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Choosing class Allocator or New

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I''ve read before that using the
new
operator to dynamically allocate memory will always call
T::T()
and that one option to get around that is to use
allocator<T>
from the memory header so that it can reserve raw memory that would be uninitialized until it is needed. One purpose behind using uninitialized storage is in reserving a chunk of memory for say a vector class where the design can dictate memory growing by more than would be needed for just a single push_back (cutting down overhead). Regardless of the reason or point, I was wondering whether there is really any way to use the new operator to not attempt to initialize elements of type T in an array or another method that doesn''t use allocator, or perhaps I should stick with allocator in these situations?

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In MSVC++, the STL allocator gets its uninitialized memory by directly invoking operator new. Keep in mind that when you use the "new" keyword, TWO things happen: the compiler invokes the appropriate operator new, and then it invokes the constructor. So if you were to do something like this:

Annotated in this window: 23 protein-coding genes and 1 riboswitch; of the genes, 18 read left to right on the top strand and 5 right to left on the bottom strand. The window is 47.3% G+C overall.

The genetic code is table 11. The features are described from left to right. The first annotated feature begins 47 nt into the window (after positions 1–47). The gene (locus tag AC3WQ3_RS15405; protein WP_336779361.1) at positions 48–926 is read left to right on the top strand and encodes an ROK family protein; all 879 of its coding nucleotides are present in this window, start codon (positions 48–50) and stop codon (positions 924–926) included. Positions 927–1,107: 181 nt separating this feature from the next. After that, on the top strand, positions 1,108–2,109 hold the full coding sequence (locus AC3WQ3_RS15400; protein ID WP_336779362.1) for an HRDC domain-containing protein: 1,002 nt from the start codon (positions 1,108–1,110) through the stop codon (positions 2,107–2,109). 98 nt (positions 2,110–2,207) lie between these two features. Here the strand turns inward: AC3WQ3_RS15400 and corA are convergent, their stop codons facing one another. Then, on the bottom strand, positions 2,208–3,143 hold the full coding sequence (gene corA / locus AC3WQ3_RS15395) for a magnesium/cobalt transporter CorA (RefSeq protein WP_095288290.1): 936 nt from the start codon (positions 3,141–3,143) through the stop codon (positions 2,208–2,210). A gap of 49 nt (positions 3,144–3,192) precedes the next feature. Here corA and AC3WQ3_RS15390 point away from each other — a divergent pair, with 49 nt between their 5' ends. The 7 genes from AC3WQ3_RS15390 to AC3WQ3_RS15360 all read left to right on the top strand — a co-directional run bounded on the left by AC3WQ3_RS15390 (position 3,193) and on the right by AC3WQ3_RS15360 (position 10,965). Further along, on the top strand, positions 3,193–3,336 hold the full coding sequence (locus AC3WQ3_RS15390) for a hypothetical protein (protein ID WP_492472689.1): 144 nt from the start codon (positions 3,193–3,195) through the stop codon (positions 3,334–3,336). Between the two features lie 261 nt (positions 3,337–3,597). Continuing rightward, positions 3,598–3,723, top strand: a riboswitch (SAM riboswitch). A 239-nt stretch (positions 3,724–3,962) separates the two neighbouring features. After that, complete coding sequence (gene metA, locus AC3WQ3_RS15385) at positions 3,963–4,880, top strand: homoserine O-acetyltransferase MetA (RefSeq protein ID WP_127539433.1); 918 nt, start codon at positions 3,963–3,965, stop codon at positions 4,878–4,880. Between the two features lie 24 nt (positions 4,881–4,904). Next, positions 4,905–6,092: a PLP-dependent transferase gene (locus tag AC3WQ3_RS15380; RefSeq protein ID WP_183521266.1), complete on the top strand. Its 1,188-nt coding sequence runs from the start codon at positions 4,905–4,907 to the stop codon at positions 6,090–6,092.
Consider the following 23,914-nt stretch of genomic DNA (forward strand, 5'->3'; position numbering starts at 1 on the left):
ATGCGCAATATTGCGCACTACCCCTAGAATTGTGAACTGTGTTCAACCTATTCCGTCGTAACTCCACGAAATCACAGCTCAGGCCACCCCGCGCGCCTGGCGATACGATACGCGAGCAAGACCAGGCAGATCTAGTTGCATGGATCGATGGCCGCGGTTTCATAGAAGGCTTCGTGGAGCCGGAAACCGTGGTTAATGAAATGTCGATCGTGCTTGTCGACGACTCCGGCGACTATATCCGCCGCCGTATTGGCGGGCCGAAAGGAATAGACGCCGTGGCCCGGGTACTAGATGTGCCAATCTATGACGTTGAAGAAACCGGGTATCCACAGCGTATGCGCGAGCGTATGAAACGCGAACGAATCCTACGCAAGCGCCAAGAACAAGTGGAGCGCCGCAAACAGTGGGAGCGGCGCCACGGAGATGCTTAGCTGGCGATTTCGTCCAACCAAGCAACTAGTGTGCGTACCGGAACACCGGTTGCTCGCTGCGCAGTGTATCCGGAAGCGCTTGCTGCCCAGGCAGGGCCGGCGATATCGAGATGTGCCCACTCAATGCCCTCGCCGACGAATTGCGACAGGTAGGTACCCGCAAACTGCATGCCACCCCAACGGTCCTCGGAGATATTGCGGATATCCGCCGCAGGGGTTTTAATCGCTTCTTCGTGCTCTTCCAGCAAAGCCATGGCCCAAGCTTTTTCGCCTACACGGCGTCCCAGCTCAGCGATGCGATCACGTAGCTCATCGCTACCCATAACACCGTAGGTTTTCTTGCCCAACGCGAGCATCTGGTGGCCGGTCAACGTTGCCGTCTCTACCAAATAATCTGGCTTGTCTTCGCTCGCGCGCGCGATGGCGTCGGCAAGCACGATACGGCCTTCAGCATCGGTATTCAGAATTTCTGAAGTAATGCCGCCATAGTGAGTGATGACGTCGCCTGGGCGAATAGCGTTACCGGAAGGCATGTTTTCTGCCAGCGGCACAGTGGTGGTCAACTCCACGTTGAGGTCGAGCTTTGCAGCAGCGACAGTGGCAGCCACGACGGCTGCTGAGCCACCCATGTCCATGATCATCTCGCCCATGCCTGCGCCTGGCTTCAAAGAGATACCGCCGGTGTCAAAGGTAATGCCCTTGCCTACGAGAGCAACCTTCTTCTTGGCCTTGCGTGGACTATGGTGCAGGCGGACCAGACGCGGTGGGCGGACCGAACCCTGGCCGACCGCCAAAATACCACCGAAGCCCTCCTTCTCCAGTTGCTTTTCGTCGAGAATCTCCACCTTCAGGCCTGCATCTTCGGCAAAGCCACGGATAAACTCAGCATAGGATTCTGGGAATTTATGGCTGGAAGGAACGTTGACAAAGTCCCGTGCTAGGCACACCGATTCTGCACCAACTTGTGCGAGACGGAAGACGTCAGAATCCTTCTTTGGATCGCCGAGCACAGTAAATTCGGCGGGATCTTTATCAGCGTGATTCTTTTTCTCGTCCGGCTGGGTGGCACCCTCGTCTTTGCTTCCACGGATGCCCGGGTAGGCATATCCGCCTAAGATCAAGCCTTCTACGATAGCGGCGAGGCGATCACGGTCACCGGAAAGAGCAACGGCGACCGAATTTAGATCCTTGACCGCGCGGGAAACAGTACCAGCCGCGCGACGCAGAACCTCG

MyClass* myClass = (MyClass*)operator new(sizeof(MyClass));
you'd get a block of the appropriate size without causing the constructor to fire.


"Sneftel is correct, if rather vulgar." --Flarelocke

[edited by - sneftel on February 20, 2004 10:47:03 PM]

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You can use the untyped global operator new to allocate memory without calling a constructor. It returns a void * so you need to do some type casting in order to use it. e.g.:

void * ptr = ::operator new(sizeof(T));
T * pT = reinterpret_cast<T *>(ptr);


However, it''s usually not a good idea to use this kind of code unless you know exactly what you''re doing.

Oh, and you can always fall back on malloc()/free().

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You can allocate memory however you want. However, casting uninitialized memory to a class type will not work right if that class has virtual members or bases, because the vtable slot is not properly initialized.

To get around this, there is "placement new" and "placement delete". Typically, you''ll do something like:


char * block = (char *)malloc( 10 * sizeof( T ) );
char * cur = block;

T * make_one() {
//fixme: handle overflow, etc here
void * ret = cur;
ret += sizeof( T );
return new(ret) T();
}

void delete_one( T * t ) {
t->~T();
put_on_free_list( t );
}


Note that calling delete on something allocated with placement new IS AN ERROR. You have to destroy it with placement destruction, and handle the memory separately.

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Thanks guys, I found all three of your posts to be helpful and will give me something to play with.

[edited by - nervo on February 21, 2004 3:36:38 AM]

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I''m wondering are there any reference sites available that explains some of the more arcane uses of new/delete and some of it''s possible applications? I''m thinking something that''s like function-pointer.org

Thanks





--{You fight like a dairy farmer!}

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